Colorado’s cigarette tax is 84 cents per pack pack, currently the 32nd highest in the country. The national average now stands at $1.23.

There is also a tax on other tobacco products of 40% of the manufacturer’s list price.

In Colorado, the cigarette excise tax revenue is used to fund tobacco control programs – one of 12 states in the country to do so.

Gas Tax

The gas tax rate in Colorado is $.22 per gallon, making it the 33rd most expensive state in which to buy gas.

Property Taxes

Colorado does impose taxes on real property based on the assessed value of the property. Property tax calculations are determined by taking into consideration the actual value of the property; property classification; assessment rate; assessed value; and tax rate.

Seniors may be exempt from certain real property taxes. In addition, eligible taxpayers may receive a Property Tax/Rent/Heat Rebate. The program provides a rebate of property taxes and heating expenses to low income elderly and disabled individuals who reside in Colorado.

Colorado also imposes a tax on personal property according to the type of property and assessment value.

Inheritance and Estate Tax

Colorado does not impose an inheritance tax or a gift tax. Like most states, Colorado no longer has an estate tax since it was tied to the federal estate tax state death tax credit.

Overall Tax Burden

The overall tax burden in Colorado, taking into account taxes paid by individuals, results in a ranking as 34th most-tax burdened state in the country, according to Tax Foundation. Colorado has never been higher than 34th since the rankings were established.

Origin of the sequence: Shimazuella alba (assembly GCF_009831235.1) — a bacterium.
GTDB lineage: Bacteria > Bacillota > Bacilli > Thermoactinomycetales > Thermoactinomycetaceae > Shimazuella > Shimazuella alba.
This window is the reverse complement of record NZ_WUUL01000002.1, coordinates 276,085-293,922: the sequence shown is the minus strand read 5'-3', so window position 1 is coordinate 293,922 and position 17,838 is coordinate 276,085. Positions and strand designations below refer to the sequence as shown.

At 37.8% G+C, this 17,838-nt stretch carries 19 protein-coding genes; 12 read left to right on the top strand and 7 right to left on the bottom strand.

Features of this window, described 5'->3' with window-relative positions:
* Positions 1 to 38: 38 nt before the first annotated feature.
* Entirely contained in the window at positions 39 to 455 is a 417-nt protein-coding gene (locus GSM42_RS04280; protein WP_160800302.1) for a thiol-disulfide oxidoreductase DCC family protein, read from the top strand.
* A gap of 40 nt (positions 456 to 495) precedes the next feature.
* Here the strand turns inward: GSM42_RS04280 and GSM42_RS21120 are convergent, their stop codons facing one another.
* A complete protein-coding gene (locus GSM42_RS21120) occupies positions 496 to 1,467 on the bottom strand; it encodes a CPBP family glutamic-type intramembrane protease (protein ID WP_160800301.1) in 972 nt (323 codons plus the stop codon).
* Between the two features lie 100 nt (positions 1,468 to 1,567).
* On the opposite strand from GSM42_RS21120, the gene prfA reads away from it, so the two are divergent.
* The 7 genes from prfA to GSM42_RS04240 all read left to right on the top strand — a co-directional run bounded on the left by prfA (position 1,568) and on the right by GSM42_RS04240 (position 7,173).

taxgirl says

Colorado does a lot of things right. I have to say, I was really impressed by their state revenue department web site – so many of them are really terrible. It’s almost as if (gasp) the Colorado DOR wants you to understand your tax bill.

The relatively low tax burden ranking makes sense. Colorado bases their income tax on the federal income tax with few “add ons” and deductions that aren’t state tax incentive related. Keeping it simple helps.

Along those lines, while I’m generally not a pure flat tax fan, Colorado comes pretty close to getting it right. The state taxes earned and unearned income (the pure flat tax system would only tax earned income – that means the folks who work for wages could end up paying more than Warren Buffet by the dollar, not by percent). The rate is relatively low and by basing the rate on the federal income tax system which already takes exemptions and deductions into account, there is little additional need for more exemptions and deductions.

The exception to the “simple” rule is the series of personal tax credits available to personal taxpayers. Those credits constitute 13 lines of what is basically a 45 line tax return. Additionally, most of them are clearly behavior-related.

With respect to American Recovery and Reinvestment Act (Recovery Act) dollars, Colorado is near the middle of the pack in terms of funding allocations. The state will receive $1,587,564,761 from ARRA with the biggest chunk going to the State Fiscal Stabilization Fund.

The economy remains strong, despite the recession. Colorado home prices, modest to begin with, are expected to show a slight gain of 1% – a good sign in comparison to its neighbors to the west. Total personal income is expected to rise 2.7% in 2009, according to Patty Silverstein, president of Development Research Partners in Littleton and chief economist for the Metro Denver Economic Development Corp. In the 3rd quarter of 2008, Colorado’s personal income growth was the fourth fastest-growing in the nation.